The City of Batavia Fire Department is joining nearly 6,000 fire departments nationwide in promoting the annual Change Your Clocks, Change Your Batteries campaign on Sunday, Nov. 2.
Fire Prevention Officer Lt. Jeff Whitcombe encourages all residents to adopt the simple, lifesaving habit of changing smoke alarm batteries along with the batteries in carbon monoxide (CO) detectors when they change their clocks back from daylight savings time to standard time.
“It’s an easy, inexpensive and proven way to protect your family and your home,” Whitcombe said.
Since 1987 the International Association of Fire Chiefs has joined forces with Energizer batteries to spread the message that non-working smoke alarms are responsible for needless death and injuries. Now 27 years later, thanks to the change Your Clocks, Change Your Batteries campaign, home fire deaths continue to decline.
Recent surveys conducted for the National Fire Protection Association (NFPA) and the Consumer Products Safety Commission found that 96 percent of all homes have at least one smoke alarm, but only 75 percent have at least one working smoke alarm. Almost two-thirds of home fire deaths resulted from fires in homes with no smoke alarms or no working smoke alarms.
Smoke alarm failures usually result from missing or dead batteries or disconnected wires. The peak time for home fire fatalities is between 11 p.m. and 7 a.m. when most families are sleeping. A working smoke alarm can provide the critical extra seconds needed to get people out safely.
According to the NFPA, the maximum life cycle of a smoke alarms and CO detectors is 10 years from the date of manufacture, not the date of installation. Beginning in 2002, all smoke detectors must have a manufacture date marked on the outside of the smoke alarm. If your smoke alarm does not have a manufacture date, then it is older than 10 years and must be replaced. The City of Batavia Fire Department recommends purchasing smoke alarms with 10-year lithium batteries. All smoke and CO alarms should be tested monthly.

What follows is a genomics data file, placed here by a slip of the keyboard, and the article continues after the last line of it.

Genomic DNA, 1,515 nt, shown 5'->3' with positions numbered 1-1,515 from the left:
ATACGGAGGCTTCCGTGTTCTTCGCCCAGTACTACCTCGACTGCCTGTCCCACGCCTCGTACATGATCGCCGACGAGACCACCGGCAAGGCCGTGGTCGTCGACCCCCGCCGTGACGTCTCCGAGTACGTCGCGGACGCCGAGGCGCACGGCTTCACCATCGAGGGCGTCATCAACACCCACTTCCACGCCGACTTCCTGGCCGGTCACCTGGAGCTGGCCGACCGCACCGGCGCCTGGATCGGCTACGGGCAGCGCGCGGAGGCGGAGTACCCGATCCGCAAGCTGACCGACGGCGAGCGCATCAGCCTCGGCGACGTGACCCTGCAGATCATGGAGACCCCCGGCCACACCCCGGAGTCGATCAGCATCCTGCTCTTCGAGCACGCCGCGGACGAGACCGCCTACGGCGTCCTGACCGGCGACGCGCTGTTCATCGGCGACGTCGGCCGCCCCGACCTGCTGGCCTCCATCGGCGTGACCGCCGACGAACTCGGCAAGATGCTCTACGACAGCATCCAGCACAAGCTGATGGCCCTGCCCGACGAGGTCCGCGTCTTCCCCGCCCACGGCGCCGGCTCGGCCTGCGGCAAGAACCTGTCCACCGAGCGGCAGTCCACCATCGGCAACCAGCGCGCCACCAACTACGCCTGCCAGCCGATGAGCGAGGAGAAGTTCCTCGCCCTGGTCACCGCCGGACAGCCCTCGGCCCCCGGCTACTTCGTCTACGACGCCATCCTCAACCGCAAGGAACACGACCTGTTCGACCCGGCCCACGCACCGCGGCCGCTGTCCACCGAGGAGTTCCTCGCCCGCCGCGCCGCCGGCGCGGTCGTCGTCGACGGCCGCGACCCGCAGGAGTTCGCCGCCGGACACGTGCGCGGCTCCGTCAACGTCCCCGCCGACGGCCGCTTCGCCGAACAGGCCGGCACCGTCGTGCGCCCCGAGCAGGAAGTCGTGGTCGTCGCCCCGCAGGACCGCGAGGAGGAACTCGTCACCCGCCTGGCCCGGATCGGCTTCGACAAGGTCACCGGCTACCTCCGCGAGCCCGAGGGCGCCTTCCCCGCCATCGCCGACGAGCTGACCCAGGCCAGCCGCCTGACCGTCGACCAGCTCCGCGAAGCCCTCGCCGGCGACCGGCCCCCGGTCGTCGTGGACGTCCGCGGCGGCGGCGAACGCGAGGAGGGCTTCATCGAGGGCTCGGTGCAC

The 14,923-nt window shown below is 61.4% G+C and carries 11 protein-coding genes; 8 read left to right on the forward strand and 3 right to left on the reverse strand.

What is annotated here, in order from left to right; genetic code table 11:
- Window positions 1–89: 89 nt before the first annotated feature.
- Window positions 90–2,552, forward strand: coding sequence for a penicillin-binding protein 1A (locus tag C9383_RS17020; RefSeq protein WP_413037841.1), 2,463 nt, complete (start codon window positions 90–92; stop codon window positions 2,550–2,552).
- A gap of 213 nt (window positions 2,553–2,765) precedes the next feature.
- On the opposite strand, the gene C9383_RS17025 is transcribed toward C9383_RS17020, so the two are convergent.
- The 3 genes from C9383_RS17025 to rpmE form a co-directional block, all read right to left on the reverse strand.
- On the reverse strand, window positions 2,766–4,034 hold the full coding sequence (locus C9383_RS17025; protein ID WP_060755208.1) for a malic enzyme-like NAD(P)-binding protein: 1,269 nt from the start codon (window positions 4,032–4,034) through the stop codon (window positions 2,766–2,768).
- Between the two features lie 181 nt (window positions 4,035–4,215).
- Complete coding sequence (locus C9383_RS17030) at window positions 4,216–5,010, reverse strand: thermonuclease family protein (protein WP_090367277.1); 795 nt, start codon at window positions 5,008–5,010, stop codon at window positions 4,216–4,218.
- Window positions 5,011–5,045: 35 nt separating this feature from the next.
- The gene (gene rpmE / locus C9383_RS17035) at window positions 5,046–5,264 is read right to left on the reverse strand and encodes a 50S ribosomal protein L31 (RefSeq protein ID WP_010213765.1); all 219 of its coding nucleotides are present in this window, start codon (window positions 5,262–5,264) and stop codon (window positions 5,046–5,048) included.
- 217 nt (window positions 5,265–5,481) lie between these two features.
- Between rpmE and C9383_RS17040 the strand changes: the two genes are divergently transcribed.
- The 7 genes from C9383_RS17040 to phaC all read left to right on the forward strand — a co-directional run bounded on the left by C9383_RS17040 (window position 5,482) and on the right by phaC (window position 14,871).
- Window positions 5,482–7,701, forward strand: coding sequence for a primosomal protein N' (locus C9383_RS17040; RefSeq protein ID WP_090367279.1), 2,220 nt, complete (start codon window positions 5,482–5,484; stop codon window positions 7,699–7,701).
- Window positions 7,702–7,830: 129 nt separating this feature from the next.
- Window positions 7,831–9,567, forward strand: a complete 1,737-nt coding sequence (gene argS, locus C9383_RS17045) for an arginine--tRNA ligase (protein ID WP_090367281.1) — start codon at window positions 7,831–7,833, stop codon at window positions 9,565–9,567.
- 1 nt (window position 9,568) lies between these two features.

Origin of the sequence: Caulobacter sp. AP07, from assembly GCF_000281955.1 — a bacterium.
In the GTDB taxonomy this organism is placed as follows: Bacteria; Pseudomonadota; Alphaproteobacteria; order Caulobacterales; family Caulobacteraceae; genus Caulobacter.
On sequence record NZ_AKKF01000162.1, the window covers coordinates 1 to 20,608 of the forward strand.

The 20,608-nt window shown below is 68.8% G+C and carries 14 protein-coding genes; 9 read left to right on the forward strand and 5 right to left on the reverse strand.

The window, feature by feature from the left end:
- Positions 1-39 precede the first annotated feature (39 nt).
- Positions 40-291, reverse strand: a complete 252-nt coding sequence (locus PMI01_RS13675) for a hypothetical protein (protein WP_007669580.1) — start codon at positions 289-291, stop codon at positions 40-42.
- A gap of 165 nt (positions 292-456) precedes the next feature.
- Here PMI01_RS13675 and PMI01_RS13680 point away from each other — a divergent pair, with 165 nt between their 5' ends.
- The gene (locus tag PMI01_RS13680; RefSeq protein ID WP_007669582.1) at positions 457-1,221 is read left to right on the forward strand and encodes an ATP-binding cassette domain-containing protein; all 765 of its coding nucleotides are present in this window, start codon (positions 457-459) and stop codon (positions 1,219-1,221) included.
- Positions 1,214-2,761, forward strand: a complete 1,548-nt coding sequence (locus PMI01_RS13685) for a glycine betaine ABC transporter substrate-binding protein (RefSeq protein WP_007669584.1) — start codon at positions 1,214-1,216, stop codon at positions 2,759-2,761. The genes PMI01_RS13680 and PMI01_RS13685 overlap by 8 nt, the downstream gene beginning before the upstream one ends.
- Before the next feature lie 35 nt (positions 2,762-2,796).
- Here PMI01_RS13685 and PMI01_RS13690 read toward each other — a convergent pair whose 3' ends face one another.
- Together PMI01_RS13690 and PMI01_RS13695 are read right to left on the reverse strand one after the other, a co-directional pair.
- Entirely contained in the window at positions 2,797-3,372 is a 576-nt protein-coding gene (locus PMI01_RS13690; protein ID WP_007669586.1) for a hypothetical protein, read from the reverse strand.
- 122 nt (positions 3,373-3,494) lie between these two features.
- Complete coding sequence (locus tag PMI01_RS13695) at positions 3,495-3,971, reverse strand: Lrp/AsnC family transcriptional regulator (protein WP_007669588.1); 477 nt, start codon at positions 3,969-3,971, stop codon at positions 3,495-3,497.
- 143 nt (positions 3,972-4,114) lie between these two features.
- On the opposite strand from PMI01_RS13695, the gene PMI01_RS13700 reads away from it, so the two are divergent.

Along with working smoke alarms and CO detectors, home escape plans are another way families can avoid injury or death in their homes. By identifying at least two different escape routes, families can practice the plan together – before an emergency strikes. Practicing the plan helps educate younger children to the danger of hazardous situations and the importance of recognizing that the sound of a smoke alarm or CO detector signals a potential hazard in the home.
“Changing the battery in your smoke alarms and CO detectors, along with developing and practicing a home escape plan, are three of the best ways to protect your loved ones and yourself from fire and carbon monoxide poisoning,” Whitcombe said.
The City of Batavia Fire Department has a free smoke alarm and battery installation program.
“We have installed hundreds of smoke alarms and batteries over the past 20 years and will continue to do so until everyone who needs them has them,” Whitcombe said.
For information about the free smoke alarm and battery installation program, City of Batavia residents should contact the City of Batavia Fire Department at (585) 345-6375.